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  • Saturday, 24 February 2024
Conspirator in Alex Murdaugh suicide-for-hire plot could be key to financial crimes trial

Conspirator in Alex Murdaugh suicide-for-hire plot could be key to financial crimes trial

A man who has been charged in connection with a suicide-for-hire plot involving prominent South Carolina attorney Alex Murdaugh could play a key role in a separate case involving financial crimes.

Curtis Edward Smith, 61, was arrested in September 2021 and charged with assisted suicide, among other offenses, after Murdaugh allegedly hired him to shoot him in the head so that his son could collect a life insurance payout. Murdaugh survived the shooting and was later arrested on charges related to the scheme.

But Smith's cooperation with authorities in the case could have implications for a separate investigation into Murdaugh's alleged misuse of funds from a family law firm. Murdaugh was suspended from practicing law after he was accused of embezzling millions of dollars from the firm, which he ran with his father.

According to court documents, Smith told investigators that he had helped Murdaugh with various illegal activities in the past, including the alleged misappropriation of funds from the law firm. Smith also claimed that Murdaugh had once asked him to help stage a fake hit-and-run accident to collect insurance money.

Smith's attorney, Johnny Gasser, declined to comment on the ongoing investigations but said his client was cooperating with authorities and was "in a position to help in any way he can."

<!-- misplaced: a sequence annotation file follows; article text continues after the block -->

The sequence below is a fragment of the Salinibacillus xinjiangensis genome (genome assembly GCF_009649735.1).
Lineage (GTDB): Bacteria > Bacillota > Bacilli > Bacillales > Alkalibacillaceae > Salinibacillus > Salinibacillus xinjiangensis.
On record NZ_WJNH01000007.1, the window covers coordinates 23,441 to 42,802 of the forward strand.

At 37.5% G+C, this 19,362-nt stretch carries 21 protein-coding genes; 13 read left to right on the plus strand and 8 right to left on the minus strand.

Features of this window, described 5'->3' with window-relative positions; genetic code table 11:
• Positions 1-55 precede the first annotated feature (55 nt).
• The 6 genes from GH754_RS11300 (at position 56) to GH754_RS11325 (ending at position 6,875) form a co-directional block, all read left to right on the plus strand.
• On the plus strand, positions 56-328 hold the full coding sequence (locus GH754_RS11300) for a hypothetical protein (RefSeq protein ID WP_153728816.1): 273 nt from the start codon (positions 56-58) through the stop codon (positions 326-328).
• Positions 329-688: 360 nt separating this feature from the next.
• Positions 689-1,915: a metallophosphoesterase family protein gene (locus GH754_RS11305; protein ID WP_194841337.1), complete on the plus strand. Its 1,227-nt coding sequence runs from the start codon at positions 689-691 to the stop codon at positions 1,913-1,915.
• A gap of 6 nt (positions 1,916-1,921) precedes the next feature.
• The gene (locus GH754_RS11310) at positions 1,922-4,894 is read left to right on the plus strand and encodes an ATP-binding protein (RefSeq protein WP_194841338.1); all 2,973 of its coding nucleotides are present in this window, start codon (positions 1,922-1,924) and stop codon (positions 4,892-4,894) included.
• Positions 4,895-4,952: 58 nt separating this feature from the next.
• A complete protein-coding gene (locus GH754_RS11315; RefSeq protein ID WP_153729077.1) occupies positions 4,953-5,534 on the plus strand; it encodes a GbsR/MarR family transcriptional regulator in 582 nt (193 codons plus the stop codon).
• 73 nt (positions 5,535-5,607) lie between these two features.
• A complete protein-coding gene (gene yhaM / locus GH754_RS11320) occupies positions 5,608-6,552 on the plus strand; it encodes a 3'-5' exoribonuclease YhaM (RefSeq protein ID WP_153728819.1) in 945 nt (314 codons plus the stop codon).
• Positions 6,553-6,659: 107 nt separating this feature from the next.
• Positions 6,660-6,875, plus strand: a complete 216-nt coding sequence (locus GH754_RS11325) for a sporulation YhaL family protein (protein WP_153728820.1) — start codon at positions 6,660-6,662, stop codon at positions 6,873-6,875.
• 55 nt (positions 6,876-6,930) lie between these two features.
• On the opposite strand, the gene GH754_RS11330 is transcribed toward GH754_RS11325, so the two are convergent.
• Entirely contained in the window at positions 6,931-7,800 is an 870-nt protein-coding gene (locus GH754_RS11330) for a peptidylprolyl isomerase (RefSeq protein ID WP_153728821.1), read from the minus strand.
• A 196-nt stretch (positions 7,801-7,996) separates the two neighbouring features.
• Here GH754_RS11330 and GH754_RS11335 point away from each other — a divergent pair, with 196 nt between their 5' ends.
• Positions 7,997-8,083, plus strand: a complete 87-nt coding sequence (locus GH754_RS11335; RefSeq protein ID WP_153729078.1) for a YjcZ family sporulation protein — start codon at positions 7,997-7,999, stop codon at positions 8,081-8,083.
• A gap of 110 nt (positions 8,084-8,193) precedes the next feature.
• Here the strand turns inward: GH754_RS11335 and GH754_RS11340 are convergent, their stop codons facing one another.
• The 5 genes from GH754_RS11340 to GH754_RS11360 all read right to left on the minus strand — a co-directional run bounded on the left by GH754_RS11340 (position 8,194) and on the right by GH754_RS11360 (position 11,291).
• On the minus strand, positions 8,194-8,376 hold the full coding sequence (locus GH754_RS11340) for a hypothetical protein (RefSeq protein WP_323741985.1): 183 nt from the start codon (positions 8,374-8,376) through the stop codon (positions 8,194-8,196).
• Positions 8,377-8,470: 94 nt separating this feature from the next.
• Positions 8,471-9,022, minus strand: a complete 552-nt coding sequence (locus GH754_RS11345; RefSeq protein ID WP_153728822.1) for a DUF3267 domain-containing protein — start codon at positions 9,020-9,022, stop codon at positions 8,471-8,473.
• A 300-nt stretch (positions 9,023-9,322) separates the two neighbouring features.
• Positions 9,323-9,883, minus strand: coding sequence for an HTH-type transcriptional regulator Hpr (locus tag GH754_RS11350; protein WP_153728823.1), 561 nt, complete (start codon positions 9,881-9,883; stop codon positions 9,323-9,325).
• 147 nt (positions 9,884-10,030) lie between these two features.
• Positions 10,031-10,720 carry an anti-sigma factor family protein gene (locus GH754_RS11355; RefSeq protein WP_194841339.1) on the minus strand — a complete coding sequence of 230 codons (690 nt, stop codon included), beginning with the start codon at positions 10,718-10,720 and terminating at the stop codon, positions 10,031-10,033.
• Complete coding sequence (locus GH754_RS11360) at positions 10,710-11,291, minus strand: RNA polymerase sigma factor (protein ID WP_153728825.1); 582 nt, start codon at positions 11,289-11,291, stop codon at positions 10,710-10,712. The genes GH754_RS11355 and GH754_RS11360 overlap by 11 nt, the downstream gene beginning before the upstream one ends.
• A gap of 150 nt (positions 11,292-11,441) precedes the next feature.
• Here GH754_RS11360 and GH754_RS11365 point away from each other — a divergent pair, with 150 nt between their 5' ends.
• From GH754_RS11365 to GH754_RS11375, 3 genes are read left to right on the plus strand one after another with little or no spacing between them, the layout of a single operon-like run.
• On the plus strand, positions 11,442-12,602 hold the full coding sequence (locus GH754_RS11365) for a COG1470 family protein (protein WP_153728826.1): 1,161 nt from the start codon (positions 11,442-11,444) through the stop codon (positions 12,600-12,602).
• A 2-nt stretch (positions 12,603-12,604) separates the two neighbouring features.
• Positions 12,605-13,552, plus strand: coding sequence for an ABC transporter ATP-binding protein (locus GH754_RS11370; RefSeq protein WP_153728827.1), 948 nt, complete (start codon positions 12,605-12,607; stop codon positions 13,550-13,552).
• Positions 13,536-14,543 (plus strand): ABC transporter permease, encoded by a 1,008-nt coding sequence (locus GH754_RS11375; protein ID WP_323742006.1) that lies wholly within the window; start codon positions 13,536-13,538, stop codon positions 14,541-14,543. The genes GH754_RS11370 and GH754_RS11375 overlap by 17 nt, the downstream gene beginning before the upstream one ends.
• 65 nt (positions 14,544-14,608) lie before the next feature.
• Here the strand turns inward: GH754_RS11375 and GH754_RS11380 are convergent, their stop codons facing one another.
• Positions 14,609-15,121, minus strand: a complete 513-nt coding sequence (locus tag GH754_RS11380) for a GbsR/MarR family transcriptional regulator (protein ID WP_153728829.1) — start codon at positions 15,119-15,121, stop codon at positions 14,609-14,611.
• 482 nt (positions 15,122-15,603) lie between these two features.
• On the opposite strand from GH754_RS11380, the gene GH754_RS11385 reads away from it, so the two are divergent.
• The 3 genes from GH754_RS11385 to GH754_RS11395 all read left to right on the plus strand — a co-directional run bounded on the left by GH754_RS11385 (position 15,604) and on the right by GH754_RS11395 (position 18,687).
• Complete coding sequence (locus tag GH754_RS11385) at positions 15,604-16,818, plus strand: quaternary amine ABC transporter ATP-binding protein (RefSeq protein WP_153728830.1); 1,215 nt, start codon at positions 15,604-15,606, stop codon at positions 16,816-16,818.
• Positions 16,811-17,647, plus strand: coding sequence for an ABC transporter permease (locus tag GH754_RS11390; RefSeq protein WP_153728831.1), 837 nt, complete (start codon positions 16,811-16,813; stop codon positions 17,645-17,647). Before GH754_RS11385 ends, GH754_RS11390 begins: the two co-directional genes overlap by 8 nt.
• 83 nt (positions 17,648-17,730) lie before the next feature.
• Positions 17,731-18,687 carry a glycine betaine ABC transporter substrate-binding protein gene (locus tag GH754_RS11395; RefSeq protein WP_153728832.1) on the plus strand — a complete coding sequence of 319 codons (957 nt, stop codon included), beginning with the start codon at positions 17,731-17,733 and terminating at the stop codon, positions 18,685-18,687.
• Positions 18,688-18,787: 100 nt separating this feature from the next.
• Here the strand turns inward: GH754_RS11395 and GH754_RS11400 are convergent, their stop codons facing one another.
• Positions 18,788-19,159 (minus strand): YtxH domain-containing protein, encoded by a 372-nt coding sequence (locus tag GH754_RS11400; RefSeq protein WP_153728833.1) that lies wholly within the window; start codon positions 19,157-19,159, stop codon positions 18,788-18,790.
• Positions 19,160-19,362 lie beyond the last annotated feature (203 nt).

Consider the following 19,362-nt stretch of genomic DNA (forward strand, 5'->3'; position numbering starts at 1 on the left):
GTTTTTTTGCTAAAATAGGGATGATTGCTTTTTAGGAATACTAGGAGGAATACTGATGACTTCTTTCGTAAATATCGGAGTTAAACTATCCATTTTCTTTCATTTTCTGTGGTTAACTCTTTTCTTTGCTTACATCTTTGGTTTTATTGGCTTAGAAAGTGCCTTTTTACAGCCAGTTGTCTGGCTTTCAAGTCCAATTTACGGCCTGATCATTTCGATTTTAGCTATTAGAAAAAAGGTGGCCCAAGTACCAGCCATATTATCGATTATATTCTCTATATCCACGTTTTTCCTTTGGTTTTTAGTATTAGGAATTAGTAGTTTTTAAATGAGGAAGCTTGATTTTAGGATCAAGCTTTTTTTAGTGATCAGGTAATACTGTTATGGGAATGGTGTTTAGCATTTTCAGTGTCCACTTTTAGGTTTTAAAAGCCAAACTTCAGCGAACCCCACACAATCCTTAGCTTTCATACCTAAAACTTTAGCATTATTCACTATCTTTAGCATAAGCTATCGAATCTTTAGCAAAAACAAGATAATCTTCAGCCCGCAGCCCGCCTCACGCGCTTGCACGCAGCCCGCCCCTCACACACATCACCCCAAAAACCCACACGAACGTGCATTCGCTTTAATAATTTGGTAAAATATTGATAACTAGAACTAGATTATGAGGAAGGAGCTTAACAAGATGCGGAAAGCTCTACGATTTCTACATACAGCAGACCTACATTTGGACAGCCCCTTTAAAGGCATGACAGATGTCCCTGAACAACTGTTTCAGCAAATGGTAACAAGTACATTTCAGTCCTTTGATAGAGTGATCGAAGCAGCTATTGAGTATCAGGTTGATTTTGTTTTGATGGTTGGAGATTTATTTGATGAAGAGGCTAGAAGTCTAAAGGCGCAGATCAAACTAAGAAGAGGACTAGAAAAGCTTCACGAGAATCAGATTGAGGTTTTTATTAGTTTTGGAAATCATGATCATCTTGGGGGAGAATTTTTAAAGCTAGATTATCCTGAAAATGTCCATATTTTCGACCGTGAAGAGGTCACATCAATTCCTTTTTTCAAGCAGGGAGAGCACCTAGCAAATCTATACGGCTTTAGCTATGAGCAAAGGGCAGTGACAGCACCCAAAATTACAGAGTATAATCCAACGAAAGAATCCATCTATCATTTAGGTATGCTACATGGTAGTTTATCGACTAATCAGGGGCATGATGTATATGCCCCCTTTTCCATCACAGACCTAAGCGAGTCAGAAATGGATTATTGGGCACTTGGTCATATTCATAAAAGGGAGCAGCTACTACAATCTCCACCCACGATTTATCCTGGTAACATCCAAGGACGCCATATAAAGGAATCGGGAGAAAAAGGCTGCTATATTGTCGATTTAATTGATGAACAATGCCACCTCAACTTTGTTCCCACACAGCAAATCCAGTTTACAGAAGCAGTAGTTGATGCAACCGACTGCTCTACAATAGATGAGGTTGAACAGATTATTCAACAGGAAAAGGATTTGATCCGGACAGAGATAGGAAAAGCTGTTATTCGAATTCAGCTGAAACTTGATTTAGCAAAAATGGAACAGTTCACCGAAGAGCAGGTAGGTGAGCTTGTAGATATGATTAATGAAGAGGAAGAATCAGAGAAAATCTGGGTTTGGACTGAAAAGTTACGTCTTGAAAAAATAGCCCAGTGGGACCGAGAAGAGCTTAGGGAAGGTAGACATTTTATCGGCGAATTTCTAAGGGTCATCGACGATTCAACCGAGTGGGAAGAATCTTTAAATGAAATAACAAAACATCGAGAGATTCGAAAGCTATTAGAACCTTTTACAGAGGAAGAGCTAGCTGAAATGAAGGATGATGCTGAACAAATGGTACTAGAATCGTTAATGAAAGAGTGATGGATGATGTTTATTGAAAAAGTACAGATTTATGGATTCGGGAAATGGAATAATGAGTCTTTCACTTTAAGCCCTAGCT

Meanwhile, Murdaugh is facing multiple charges related to the alleged theft of funds from the law firm. He has also been accused of orchestrating a scheme to file false insurance claims for his own injuries and for those of his family members.

Murdaugh has denied the allegations against him and has said that he is cooperating with authorities in the investigations.

The case has generated widespread attention in South Carolina, where the Murdaugh family has long been a prominent legal and political dynasty. Murdaugh's father and grandfather were both influential attorneys in the state, and the family has deep ties to local law enforcement and the judiciary.

The case has also raised questions about the culture of privilege and entitlement in the state's legal and political circles. Some have accused Murdaugh of receiving preferential treatment from law enforcement and prosecutors due to his family's status and connections.

The investigations into the Murdaugh family's alleged criminal activity are ongoing, and it is unclear what additional charges or developments may arise in the coming months. However, the case has already had a significant impact on the state's legal and political landscape, and it is likely to continue to be a major story in the region for some time to come.

 

A man who has been charged in connection with a suicide-for-hire plot involving prominent South Carolina attorney Alex Murdaugh could play a key role in a separate case involving financial crimes.

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